Patrick just announced on his blog the launch of the new NDepend v3. It is still in beta but very stable. I am testing it for a month now and enjoy very much it’s integration in Visual Studio 2008. I was using it and will continue to use it in our continuous integration server, TeamCity. But getting feedback right out of the developer environment is a very interesting feature.

Read more on Patrick’s blog post, “NDepend v3 is now 100% integrated in Visual Studio

Even on large code base, made of hundreds of thousands of lines of code and dozens of VS projects, Visual Studio is not noticeably slow down by the NDepend v3 addin.

VisualStudio 2010, 2008 and 2005

Simply put, what NDepend v2 does in the Continuous Integration/Build process, NDepend v3 does it live at development-time inside Visual Studio

Multi VS solutions wide-analysis and collaboration

Rich Code Search in VS

Multi CQL Query Edition in VS

Code visualization in VS

Continuous comparison with a base line in VS

Reflector disassembly’s comparison

Deep VS Integration

NDepend Session state preserved

ProgressCircleTooltip[1]

Well done Patrick!

White’s tip for your automated WPF functional tests

When you build automated WPF functional test using White in which you need to open a file through a Windows open file dialog, you will be confronted with the following issue. Windows open file dialog remember the last path with which you opened a file.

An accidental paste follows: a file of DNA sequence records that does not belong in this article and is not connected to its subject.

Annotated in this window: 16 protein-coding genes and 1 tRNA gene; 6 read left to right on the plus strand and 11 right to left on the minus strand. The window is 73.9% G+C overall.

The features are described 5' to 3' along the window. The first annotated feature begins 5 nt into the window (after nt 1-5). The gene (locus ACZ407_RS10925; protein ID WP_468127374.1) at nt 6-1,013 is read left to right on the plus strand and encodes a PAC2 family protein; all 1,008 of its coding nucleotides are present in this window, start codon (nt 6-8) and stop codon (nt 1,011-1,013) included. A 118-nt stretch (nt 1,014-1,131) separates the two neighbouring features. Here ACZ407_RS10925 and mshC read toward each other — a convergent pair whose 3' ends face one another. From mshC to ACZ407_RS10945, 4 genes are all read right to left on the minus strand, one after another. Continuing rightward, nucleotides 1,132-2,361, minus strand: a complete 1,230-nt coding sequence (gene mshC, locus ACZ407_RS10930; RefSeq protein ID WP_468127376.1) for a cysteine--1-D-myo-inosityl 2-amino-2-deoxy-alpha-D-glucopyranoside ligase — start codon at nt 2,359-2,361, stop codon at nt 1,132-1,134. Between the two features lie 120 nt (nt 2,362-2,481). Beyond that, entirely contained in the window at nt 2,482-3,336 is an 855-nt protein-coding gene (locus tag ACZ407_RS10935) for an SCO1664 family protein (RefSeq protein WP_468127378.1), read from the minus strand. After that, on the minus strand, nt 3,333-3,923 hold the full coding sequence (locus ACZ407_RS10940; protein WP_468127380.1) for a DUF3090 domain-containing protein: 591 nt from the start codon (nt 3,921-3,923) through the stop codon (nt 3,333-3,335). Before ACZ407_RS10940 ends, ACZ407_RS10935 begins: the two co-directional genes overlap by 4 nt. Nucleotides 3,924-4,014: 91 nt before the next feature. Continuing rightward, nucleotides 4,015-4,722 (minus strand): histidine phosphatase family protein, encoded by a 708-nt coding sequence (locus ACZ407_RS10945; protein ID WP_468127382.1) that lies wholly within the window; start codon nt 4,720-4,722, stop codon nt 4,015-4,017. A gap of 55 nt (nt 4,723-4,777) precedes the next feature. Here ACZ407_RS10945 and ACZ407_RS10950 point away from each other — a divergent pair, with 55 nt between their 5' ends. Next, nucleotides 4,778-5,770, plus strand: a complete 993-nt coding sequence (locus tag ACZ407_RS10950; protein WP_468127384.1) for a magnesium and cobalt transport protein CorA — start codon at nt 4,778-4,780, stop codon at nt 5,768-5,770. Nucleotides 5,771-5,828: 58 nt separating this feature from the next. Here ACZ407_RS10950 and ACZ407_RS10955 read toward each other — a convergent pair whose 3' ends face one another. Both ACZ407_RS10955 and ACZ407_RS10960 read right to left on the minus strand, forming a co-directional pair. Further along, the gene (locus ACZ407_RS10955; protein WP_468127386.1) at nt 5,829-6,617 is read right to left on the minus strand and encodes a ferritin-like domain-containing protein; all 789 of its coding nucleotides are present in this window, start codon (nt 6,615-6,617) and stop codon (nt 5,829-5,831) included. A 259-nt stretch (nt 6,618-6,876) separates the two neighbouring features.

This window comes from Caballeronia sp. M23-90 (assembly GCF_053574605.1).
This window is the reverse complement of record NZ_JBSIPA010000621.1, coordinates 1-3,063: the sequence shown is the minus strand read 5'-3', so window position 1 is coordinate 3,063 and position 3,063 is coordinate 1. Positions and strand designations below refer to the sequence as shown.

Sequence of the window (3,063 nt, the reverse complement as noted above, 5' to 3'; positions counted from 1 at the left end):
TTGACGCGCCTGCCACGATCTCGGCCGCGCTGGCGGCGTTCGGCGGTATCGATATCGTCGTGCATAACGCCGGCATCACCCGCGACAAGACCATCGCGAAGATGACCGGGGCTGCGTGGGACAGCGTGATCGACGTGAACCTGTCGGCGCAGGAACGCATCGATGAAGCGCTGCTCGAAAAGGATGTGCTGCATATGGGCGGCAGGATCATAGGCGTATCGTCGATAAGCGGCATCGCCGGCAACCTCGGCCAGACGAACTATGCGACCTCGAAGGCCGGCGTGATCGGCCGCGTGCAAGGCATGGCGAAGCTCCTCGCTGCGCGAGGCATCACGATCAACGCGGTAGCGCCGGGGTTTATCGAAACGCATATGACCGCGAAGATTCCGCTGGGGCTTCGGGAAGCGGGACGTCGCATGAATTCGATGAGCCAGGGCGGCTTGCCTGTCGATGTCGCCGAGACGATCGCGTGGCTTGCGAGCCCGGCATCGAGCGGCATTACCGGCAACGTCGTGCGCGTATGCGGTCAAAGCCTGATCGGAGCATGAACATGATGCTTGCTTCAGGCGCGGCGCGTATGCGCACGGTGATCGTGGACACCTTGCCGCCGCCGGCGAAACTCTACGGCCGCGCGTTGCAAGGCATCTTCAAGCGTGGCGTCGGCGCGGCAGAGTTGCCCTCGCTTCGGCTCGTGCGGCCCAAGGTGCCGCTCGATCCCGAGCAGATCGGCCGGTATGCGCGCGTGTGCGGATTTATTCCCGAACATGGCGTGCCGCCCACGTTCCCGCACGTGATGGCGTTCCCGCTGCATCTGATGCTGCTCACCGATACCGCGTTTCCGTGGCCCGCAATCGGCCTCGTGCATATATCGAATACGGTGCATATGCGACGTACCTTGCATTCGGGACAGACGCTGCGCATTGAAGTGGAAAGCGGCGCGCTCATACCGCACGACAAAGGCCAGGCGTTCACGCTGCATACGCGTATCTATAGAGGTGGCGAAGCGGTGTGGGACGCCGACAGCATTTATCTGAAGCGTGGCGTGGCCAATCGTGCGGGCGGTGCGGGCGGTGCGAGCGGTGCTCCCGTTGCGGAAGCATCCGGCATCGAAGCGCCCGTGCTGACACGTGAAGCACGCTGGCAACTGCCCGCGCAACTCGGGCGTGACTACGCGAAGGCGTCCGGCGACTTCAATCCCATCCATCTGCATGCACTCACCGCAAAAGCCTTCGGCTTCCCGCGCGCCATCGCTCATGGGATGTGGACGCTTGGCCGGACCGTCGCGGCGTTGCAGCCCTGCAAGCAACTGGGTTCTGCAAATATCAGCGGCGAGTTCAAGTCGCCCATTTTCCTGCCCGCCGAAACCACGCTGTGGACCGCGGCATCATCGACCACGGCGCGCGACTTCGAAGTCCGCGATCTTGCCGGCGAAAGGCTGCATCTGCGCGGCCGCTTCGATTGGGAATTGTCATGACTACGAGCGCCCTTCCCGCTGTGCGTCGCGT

So you might have some unit tests that are green for a while which starts to be red for no apparent reasons.

The solution I came to is as this.

First I use Visual Studio, Copy to Output Directory, to copy the needed file to the output directoy in which your software will be started by the unit tests, e.g. for notValidVersionZip.zip

4309956698_b62daf51f5_o[1]

So now I am sure that the needed file is in the same path than the application. I then also need to be sure that when the application start the Windows open file dialog it points to this path. In the past implementation I was just using a filename and was lucky enough the path used by the Windows open file dialog was the correct one.

To get to the correct path is easy. We just navigate to the correct path using the Windows open file dialog in an automated way. The correct path is the path in which the application as been started, so you can get it like that:

  1. /// <summary>
  2. /// Gets the current path.
  3. /// </summary>
  4. /// <returns></returns>
  5. private static string GetCurrentPath()
  6. {
  7.     return Path.GetDirectoryName(Assembly.GetExecutingAssembly().CodeBase);
  8. }

We have the correct path and we still need to automate the Windows open file dialog to navigate to that path. We can do this like that:

  1. protected void Open(string filename)
  2. {
  3.     OpenButton.Click();
  4.  
  5.     var openModalWindow =
  6.         MainWindow.ModalWindow("Please choose a Zip file", InitializeOption.NoCache);
  7.     Assert.IsNotNull(openModalWindow);
  8.  
  9.     var splittedPath = GetCurrentPath().Split(new[] { '\\' });
  10.  
  11.     foreach (var pathPart in splittedPath)
  12.     {
  13.         openModalWindow.Enter(pathPart);
  14.         openModalWindow.Keyboard.PressSpecialKey(KeyboardInput.SpecialKeys.RETURN);